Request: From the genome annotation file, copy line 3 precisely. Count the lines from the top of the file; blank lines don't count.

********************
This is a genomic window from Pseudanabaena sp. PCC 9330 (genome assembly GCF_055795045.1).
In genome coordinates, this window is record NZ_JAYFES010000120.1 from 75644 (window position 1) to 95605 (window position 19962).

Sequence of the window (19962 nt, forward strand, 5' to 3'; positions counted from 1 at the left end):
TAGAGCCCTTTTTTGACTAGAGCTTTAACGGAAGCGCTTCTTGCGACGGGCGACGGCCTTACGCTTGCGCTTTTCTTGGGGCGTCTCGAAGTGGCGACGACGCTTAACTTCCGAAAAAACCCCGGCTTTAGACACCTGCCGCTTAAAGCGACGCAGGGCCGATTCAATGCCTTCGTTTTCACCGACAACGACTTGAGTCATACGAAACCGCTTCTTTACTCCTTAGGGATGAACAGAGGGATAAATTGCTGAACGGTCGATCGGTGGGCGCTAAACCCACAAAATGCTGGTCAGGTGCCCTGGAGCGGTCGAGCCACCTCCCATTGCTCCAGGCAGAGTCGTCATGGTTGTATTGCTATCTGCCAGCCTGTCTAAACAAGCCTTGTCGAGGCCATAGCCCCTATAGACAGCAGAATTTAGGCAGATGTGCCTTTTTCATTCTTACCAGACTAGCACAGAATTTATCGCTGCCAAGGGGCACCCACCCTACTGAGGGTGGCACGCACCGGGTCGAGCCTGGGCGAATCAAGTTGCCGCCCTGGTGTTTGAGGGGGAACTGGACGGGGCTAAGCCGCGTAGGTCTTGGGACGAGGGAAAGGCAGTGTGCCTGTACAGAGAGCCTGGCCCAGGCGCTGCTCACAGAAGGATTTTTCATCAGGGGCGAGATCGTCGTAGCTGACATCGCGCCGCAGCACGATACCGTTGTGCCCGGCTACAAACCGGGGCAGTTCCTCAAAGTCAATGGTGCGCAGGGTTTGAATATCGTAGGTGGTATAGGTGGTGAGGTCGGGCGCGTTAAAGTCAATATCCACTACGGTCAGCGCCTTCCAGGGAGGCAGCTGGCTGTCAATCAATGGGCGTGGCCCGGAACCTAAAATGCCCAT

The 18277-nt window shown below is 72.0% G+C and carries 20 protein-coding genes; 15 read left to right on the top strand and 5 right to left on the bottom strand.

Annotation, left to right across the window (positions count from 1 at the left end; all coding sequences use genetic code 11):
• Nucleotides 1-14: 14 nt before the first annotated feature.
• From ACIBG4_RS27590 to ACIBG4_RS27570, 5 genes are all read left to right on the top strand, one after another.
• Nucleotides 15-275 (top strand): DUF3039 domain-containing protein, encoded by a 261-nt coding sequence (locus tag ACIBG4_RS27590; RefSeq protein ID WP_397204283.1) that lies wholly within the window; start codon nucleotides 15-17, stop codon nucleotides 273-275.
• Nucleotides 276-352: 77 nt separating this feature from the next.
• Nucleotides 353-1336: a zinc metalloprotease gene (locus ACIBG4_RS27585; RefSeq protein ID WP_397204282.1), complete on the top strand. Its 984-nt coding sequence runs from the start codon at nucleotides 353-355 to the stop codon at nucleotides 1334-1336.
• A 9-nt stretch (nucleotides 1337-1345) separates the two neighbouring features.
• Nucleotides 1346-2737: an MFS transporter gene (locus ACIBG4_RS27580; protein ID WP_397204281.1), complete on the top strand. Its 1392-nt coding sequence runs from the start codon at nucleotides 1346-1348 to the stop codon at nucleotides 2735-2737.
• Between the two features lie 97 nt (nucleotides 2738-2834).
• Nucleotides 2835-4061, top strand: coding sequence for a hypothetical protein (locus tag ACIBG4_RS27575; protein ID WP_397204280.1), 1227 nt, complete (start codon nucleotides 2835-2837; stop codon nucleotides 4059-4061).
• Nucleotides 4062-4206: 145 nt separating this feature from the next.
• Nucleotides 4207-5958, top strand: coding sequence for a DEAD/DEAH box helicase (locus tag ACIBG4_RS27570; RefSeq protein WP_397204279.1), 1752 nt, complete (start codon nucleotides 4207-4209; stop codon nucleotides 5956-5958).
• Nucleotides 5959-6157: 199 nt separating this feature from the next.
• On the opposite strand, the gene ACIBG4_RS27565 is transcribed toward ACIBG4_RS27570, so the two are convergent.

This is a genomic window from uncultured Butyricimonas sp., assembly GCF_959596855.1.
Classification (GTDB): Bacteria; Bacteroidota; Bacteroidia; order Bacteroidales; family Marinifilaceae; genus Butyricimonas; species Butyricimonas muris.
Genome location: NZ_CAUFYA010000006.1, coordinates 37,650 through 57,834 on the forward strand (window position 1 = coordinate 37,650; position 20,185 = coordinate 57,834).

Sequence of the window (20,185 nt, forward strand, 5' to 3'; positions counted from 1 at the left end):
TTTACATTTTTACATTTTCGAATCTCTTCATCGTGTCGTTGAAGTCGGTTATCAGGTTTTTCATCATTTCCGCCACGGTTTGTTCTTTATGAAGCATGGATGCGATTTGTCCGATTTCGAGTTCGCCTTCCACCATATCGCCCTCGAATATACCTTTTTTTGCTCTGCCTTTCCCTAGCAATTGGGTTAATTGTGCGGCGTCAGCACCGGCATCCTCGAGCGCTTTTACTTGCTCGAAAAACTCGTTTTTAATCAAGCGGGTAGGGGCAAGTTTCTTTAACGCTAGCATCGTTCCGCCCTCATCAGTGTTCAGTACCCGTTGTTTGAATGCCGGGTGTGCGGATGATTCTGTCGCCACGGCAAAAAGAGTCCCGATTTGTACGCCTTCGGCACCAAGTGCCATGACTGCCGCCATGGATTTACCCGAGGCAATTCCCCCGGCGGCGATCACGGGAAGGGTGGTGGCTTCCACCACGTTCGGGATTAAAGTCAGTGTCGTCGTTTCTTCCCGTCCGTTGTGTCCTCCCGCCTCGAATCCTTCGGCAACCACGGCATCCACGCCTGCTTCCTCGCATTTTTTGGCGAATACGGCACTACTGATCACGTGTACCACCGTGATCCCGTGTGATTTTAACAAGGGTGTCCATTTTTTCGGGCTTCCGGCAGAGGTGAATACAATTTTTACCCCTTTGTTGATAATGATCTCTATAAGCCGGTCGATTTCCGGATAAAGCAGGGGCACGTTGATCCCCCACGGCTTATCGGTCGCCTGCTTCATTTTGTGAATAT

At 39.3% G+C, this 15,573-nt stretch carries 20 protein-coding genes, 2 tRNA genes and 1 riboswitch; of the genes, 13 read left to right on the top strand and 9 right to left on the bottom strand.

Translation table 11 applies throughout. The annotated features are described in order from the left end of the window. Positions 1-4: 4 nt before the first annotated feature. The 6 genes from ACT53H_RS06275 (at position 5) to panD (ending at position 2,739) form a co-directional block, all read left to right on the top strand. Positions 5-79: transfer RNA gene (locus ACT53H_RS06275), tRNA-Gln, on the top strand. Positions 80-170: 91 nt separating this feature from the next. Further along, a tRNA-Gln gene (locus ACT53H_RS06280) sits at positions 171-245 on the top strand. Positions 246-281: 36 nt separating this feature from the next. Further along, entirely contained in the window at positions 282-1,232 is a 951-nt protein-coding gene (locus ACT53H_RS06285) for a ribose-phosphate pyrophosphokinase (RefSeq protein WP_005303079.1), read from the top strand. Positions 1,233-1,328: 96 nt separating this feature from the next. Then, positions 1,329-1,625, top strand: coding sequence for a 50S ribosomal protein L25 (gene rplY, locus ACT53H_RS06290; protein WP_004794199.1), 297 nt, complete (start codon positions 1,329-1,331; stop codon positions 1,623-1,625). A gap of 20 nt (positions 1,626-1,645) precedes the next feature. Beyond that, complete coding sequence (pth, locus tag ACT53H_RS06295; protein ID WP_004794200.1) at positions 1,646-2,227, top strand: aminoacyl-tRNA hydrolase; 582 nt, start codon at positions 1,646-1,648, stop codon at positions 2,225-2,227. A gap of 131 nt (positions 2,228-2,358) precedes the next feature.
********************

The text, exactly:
Sequence of the window (19962 nt, forward strand, 5' to 3'; positions counted from 1 at the left end):